[Marxism] Some notes on the current state of the Iraq War

Joaquín Bustelo jbustelo at bellsouth.net
Wed May 25 07:24:12 MDT 2005


[I wrote these notes about a week ago, for another purpose, but thought they
might be useful to post to the list.]

I do not think there is any question but that the U.S. has lost the war
politically, in the sense that it is excluded that it can achieve the
sweeping political objectives it initially set out for itself. And it
continues to lose the war militarily.

"Operation Matador," the much-ballyhooed sweep by more than 1,000 marines
north of the Euphrates by the Syrian border, which was said to be the
biggest sustained offensive in six months, since the battle of Fallujah, was
a complete fiasco.

Central Command offered a body count of 125 enemy killed, but reporters
embedded with the force did not describe anywhere near that number that they
actually saw, and instead presented a stark picture of small marine units
that were completely destroyed by enemy fire. They also presented a
devastating portrait of Marines bigfooting in the Iraqi countryside,
terrorizing the local population, smashing prized possessions in witless
searches, turning families out of their homes so the occupiers could stay
there for a day or two. The operation was so lame that the Marines didn't
even bring anyone who could speak Arabic. Ellen Knickmeyer and Caryle Murphy
of the Washington Post reported at the end of the offensive:

"[T]he week-long village-to-village push along the river's north bank turned
up few of the foreign fighters estimated by Marines to number in the
hundreds. The foreign fighters apparently had been in the northern Euphrates
towns as recently as two to three days before American forces arrived, said
Maj. Steve Lawson of the 3rd Battalion, 25th Marine Regiment, another ground
commander in the attack.

"'That was the frustrating piece: coming up here for a fight and not finding
anyone,' Lawson said.

"Commanders said they believed some of the insurgents had slipped away to
the east and to Husaybah, a lawless city on the Syrian border where foreign
and local insurgents are believed to be battling among themselves for
control.

"The U.S. military in Iraq lacks the manpower to challenge the insurgent
hold on Husaybah now, Mundy and other commanders said, and the Americans'
focus will be on stabilizing the larger western cities of Fallujah and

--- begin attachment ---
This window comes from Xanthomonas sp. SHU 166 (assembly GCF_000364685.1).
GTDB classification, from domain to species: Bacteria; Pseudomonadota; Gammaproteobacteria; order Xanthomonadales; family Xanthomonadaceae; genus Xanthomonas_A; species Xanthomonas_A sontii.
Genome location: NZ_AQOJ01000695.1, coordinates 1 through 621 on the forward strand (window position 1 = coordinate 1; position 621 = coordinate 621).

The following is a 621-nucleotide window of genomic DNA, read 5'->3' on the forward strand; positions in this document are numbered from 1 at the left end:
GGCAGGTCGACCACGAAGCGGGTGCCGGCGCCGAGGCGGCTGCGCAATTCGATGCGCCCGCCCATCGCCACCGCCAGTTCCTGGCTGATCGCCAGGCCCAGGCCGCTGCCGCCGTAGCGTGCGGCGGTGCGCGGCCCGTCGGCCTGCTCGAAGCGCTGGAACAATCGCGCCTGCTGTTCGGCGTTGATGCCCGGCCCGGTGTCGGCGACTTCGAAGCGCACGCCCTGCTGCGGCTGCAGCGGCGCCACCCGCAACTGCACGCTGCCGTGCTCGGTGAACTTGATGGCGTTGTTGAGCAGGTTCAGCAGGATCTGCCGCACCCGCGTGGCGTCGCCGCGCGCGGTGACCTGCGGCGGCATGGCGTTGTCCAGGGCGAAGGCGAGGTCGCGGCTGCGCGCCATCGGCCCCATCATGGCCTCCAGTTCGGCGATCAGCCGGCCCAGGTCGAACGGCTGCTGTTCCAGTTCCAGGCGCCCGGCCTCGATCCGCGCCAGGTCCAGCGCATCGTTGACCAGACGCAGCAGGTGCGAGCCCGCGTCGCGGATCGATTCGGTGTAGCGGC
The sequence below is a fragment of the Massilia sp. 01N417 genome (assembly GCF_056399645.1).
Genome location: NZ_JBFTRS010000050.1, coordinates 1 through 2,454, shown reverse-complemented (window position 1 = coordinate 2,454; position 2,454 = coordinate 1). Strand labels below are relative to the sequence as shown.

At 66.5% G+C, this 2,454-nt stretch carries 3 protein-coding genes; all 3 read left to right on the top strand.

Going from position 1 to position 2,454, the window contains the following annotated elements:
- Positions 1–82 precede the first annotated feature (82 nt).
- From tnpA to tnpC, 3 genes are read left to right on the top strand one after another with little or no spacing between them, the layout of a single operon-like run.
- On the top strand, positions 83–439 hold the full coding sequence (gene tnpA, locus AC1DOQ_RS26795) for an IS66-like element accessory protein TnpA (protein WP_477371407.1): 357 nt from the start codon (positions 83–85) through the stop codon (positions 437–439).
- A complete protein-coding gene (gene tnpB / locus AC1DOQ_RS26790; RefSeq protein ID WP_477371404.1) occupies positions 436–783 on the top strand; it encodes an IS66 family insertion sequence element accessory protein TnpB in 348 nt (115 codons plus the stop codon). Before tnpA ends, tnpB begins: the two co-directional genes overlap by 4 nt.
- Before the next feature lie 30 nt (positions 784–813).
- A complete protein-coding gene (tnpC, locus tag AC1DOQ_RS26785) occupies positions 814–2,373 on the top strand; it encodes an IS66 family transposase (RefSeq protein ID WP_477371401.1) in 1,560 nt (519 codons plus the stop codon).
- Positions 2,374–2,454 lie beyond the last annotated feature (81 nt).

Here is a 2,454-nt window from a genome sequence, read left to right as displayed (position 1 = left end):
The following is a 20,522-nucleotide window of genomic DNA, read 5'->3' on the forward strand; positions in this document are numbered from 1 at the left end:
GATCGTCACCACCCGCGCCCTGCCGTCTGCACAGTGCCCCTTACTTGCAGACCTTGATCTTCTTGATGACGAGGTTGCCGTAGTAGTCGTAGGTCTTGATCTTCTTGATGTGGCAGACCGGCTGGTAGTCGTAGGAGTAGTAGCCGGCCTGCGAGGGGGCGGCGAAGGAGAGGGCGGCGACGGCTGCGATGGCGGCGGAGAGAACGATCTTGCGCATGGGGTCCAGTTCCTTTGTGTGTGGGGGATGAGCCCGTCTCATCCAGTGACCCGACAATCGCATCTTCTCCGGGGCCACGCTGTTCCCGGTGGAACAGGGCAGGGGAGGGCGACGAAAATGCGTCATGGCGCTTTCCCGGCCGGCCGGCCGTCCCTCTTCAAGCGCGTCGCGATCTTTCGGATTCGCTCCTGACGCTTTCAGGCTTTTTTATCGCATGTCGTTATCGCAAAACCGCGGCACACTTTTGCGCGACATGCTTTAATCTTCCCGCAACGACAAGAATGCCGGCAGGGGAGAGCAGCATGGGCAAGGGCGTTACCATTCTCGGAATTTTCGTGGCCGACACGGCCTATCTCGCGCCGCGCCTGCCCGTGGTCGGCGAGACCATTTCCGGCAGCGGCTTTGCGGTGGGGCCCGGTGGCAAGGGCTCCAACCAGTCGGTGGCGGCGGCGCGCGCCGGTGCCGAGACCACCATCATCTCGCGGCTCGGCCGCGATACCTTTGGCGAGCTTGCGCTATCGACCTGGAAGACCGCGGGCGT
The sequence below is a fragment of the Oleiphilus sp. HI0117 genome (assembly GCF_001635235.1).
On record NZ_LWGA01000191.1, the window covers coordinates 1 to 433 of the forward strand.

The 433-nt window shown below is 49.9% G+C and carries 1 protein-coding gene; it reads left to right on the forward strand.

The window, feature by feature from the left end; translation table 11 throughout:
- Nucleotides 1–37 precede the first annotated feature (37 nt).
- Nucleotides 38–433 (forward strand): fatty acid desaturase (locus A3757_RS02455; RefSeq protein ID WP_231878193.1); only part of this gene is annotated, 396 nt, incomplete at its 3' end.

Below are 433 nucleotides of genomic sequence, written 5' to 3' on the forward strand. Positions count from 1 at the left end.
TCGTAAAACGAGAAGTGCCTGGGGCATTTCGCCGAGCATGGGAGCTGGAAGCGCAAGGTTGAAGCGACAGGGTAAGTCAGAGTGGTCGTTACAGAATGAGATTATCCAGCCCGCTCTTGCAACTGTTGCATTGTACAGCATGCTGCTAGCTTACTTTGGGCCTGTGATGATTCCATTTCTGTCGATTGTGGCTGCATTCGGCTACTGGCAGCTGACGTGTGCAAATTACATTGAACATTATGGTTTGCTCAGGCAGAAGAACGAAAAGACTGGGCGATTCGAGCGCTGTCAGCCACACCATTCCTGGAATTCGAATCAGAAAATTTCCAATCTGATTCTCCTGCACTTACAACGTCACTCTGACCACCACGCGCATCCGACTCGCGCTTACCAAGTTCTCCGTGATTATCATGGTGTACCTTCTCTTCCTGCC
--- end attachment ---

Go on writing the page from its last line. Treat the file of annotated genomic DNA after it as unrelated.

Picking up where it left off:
Ramadi."

It started out poorly when Marines had to fight their way through a small
city they thought was secure and spend an entire day building pontoon
bridges before they could cross the river and fan out from a beachhead on
the other bank. This means that when they got to the places where they
imagined they would find insurgents, these were long gone, but had
thoughtfully left behind booby traps, roadside bombs, and set up out of town
emplacements from which to harass the troops with mortar fire. After a week
of providing targets for the local rebels, Marines drew back across the
Euphrates, leaving everything north of the river in that area in rebel
hands.

That this week-long push by a roughly two-battalion force is the most
significant ground campaign of the U.S. forces in six months tells us
something: The U.S. forces have completely lost the initiative on the
ground. They have so little actual contact with the enemy that they did not
suspect the rebel presence in the city chosen as the jumping-off point for
the offensive. U.S. forces are in essence pinned down in heavily fortified
garrisons. And they are stretched so thin maintaining these garrisons
they're unable to pursue the insurgents in real time, despite absolute U.S.
domination of the air and its tremendous advantages in mobility and
communications.

One reason they are stretched so thin is that the supply lines of these
enclaves are under constant attack. Every inch of roadway must be resecured
each time a convoy is to pass. Each and every logistics convoy must be
heavily guarded. And the regularity and predictability of these operations
give the insurgents plenty of targets. There are attacks on these movements
every day, never reported save when the number of U.S. military casualties
makes it impossible to cover them up, or when perchance one of the freelance
cameramen for Reuters or AP Television News happens to be nearby. 

On a macro scale the U.S. has managed to occupy the country, but on a micro
scale what it actually has is just as series of isolated, disconnected dots
surrounded by hostile forces. Outside its garrisons and perhaps a tiny zone
surrounding them, Iraq remains completely opaque to them. Thus there are
huge areas of the country, both urban and rural, which are, for practical
purposes, outside U.S. control and serve as areas from which the insurgents
mount operations.

Whether the Iraqi resistance can actually concentrate sufficient force
around any one of these enclaves to hand the U.S. a major military defeat in
conventional terms is doubtful.

It is clear, however, that the U.S. has decided it can't commit the forces
or accept the casualties or other political costs involved in trying to take
out the insurgency by itself. It is counting on creating Iraqi puppet forces
to provide the pervasive national presence necessary to dismantle the
rebels.

That is why, of course, the puppet forces have become a central target for
the insurgents. In response, the imperialists and their puppets are using
the civilian population as hostages and human shields by locating
recruitment and mustering installations in the middle of densely populated
areas with a lot of traffic. This is what leads to a lot of the civilian
casualties in the press reports. 

Joaquín





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